(Photo By Jason Ensler)
Been swept away by the current wave of organic rural songwriting yet? Modern country music, the real stuff, not rural Britney, is almost invariably progressive, because the folks going back to living on the Earth are tending to try to live in sync with it (in fact they’ve only recently converted from “people” to “folks”). The commercial country song about farm and apple pie of recent decades is coming across as fake — down to the contrived twangy accents of the manufactured McArtists — because there ain’t no farms and apple pie no more in much of the heartland. Just strip malls and McDonalds. And the occasional GMO factory and manure lake. The form remains, but the lyrics are imaginary. Except where the acoustic roots revival is hitting its stride.
And nothing can stop it. A physical place makes its music â€“ this is why gangsta rap didn’t originate in, say, Iceland, and why after two years on a remote 41-acre ranch I am involuntarily shopping for a mandolin or a banjo after growing up in a suburb that didn’t even have a country station, let alone the John Prine cult I find to be a feature of any healthy subculture. And it’s also why, when I try to coax the Funky Butte Ranch goats away from whatever mischievous situation they’ve gotten into on a particular day (eating my roses, dancing on the roof of the Ridiculously Oversized American Truck), I generally find myself humming bluegrass (or roots reggae). The goats Natalie and Melissa’s favorite song, by the way, is a slightly lyrically modified version of Bob Marley’s Them Belly Full, which I sing to them as I trot (or in the very pregnant Natalie’s case, waddle) them back to the corral after a morning of foraging the Ranch’s abundant Apache Plume bushes:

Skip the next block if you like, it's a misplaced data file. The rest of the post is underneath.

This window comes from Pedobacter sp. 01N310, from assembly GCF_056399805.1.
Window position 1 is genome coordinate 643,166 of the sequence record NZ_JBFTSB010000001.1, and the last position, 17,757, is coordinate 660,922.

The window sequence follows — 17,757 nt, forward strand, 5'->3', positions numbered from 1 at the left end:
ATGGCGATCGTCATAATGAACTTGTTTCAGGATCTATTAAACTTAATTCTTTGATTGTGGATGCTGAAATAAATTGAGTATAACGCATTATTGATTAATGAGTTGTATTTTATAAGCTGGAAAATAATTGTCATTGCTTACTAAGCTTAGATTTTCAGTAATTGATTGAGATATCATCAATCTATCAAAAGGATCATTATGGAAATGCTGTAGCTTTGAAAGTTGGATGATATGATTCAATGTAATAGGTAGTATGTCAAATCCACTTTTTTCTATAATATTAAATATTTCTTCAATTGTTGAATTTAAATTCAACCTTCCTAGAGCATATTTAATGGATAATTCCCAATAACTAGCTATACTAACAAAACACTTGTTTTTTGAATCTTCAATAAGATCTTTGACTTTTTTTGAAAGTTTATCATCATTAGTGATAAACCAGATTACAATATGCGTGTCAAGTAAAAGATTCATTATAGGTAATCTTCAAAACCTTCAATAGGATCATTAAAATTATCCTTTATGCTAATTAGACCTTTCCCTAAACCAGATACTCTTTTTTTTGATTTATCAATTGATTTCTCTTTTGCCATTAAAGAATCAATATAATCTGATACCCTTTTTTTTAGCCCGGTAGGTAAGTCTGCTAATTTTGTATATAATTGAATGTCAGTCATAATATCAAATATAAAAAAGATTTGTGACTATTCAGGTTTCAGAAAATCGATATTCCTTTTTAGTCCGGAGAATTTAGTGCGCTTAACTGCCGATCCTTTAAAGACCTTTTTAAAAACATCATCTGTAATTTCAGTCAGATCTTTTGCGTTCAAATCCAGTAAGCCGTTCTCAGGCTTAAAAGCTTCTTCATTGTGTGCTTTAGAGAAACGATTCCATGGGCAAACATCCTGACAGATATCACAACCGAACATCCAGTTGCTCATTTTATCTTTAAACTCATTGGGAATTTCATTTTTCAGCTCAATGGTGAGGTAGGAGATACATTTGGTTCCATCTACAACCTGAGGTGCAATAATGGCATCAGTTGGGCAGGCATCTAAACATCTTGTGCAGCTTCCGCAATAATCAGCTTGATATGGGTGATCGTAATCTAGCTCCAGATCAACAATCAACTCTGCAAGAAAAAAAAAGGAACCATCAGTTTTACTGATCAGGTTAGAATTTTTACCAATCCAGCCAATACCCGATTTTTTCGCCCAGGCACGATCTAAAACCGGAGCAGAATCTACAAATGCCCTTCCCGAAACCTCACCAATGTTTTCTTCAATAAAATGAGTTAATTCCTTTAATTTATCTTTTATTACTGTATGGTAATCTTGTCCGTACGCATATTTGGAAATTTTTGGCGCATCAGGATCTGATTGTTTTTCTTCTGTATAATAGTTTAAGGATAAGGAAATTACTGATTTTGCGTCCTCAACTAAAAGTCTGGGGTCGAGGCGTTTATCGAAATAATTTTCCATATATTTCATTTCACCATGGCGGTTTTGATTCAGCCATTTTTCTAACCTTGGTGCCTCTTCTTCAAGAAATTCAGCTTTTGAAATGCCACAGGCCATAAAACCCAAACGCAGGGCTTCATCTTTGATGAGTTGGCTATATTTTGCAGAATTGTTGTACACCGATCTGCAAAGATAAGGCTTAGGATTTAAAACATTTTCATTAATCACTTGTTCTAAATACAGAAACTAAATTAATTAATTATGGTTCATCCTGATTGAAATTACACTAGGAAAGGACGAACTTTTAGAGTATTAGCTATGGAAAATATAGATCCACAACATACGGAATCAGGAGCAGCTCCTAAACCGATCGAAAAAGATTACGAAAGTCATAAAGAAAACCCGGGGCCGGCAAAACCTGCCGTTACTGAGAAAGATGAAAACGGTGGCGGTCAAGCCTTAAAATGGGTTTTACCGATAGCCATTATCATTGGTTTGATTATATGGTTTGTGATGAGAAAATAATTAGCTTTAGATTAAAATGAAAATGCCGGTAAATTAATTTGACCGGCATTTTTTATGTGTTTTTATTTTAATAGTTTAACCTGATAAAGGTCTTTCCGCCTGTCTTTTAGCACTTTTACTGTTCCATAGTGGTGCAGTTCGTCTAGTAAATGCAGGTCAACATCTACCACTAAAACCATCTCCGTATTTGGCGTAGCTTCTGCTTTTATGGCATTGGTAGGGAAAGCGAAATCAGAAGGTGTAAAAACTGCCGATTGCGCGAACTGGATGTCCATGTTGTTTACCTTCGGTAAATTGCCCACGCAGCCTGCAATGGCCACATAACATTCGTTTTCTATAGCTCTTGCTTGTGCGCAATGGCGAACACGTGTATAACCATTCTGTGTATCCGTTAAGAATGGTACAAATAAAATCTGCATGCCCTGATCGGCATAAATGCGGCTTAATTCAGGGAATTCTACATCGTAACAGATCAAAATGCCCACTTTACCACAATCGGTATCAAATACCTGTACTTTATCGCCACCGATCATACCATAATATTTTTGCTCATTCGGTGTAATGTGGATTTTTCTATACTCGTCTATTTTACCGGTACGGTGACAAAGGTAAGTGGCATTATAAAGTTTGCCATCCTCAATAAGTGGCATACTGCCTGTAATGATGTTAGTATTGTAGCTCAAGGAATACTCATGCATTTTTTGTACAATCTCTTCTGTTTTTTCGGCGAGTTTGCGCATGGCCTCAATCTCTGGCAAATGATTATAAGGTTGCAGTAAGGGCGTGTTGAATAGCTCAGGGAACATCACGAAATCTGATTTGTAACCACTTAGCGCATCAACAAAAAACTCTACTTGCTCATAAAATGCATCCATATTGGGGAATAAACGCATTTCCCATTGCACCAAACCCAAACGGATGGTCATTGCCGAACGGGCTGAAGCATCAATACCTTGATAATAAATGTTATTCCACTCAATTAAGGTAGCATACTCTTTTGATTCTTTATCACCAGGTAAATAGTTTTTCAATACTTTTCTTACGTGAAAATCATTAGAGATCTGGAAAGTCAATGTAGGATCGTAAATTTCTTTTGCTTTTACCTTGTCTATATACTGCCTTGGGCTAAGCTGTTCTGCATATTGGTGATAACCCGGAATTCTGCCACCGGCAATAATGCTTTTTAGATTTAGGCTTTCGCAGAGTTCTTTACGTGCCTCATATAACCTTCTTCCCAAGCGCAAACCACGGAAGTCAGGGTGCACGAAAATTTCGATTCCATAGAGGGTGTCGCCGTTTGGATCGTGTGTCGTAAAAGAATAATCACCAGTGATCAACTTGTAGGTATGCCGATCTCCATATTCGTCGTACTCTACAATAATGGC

Them Belly Full
But They Hungry
A Hungry Goat
Is Every Goat
Music, as anyone who has spent a endearingly frustrating hour around the caprine mind can attest, is the only thing that will make a goat behave. Natalie, as you can see in this photo, actually smiles when I sing to her. Not by accident is the drunken music-loving Greek god Pan represented as a goat. The Athenians country music stations were real.
And as for the organic song in my head today (I almost always have a soundtrack in my head, and it is usually telling me how I feel), it’s How Mountain Girls Can Love. If you are reading this while living in a demographic where there’s still no John Prine cult, this is a Ruby Rakes number that always sets me â€“ and the goats â€“ dancing in the organic equivalent of a sufi trance slam dance. Check out the Stanley Brothers’ version. Even if trapped in city walls, suburban sprawl or office cubicle, you might find you’re more of a knee-slappin’, yee-hawing, straw-in-your-teeth mauve-neck than you realized. I know I am.
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